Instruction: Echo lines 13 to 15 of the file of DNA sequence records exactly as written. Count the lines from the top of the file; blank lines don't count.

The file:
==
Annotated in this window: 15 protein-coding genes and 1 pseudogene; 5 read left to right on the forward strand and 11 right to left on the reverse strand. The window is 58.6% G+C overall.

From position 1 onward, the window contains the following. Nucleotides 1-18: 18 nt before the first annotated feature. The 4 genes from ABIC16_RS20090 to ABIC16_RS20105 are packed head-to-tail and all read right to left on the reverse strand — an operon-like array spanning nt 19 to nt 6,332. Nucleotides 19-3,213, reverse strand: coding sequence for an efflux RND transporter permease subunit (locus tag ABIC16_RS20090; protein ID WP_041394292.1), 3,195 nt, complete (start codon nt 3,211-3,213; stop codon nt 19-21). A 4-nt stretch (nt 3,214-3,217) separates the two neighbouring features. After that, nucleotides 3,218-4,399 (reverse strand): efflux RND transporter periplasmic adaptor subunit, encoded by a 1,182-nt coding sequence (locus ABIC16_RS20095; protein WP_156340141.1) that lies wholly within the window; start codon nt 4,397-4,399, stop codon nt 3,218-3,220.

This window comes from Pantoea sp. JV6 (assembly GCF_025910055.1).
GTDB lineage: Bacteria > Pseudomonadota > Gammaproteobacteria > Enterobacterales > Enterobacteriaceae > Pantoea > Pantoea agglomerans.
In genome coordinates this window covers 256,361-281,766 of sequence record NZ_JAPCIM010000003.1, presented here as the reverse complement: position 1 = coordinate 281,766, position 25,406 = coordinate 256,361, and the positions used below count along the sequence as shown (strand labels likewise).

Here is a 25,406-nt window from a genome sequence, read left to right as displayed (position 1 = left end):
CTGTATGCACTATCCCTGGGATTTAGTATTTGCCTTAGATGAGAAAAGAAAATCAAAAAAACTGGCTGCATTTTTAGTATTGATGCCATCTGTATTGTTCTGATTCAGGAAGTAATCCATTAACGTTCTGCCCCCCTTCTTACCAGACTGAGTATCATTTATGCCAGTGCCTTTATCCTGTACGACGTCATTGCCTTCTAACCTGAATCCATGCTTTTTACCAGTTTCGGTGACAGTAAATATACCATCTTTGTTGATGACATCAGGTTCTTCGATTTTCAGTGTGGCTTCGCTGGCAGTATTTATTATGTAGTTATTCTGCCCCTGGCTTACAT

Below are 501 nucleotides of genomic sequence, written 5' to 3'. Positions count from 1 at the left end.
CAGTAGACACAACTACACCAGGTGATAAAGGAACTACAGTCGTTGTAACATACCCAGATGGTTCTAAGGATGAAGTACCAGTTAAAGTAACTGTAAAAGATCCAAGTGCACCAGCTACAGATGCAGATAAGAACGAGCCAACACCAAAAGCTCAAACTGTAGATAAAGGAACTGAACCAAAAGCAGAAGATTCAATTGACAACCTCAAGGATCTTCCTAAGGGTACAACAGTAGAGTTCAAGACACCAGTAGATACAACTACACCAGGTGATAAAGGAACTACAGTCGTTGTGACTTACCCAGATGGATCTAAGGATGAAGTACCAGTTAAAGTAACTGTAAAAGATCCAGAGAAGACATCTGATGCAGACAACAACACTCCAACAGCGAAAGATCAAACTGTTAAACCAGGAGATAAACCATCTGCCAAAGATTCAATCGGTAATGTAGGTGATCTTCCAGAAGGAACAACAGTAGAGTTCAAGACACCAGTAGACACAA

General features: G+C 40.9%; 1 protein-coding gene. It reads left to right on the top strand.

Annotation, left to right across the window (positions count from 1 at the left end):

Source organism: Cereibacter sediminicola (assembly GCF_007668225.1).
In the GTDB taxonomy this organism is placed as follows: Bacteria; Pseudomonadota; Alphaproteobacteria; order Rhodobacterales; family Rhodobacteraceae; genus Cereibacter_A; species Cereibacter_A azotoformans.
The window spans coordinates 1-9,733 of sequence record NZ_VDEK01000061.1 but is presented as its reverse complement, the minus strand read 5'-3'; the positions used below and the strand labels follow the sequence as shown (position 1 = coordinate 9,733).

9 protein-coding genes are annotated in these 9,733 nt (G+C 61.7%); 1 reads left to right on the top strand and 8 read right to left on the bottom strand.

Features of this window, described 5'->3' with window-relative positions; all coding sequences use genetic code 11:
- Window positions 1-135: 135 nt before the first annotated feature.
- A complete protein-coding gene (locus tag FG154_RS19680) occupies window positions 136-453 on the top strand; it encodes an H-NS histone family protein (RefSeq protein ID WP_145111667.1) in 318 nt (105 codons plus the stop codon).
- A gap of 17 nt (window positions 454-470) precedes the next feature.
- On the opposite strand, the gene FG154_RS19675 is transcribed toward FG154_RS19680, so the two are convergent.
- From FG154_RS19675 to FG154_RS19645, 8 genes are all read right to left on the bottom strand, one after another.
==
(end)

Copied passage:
In the GTDB taxonomy this organism is placed as follows: Bacteria; Pseudomonadota; Alphaproteobacteria; order Rhodobacterales; family Rhodobacteraceae; genus Cereibacter_A; species Cereibacter_A azotoformans.
The window spans coordinates 1-9,733 of sequence record NZ_VDEK01000061.1 but is presented as its reverse complement, the minus strand read 5'-3'; the positions used below and the strand labels follow the sequence as shown (position 1 = coordinate 9,733).

9 protein-coding genes are annotated in these 9,733 nt (G+C 61.7%); 1 reads left to right on the top strand and 8 read right to left on the bottom strand.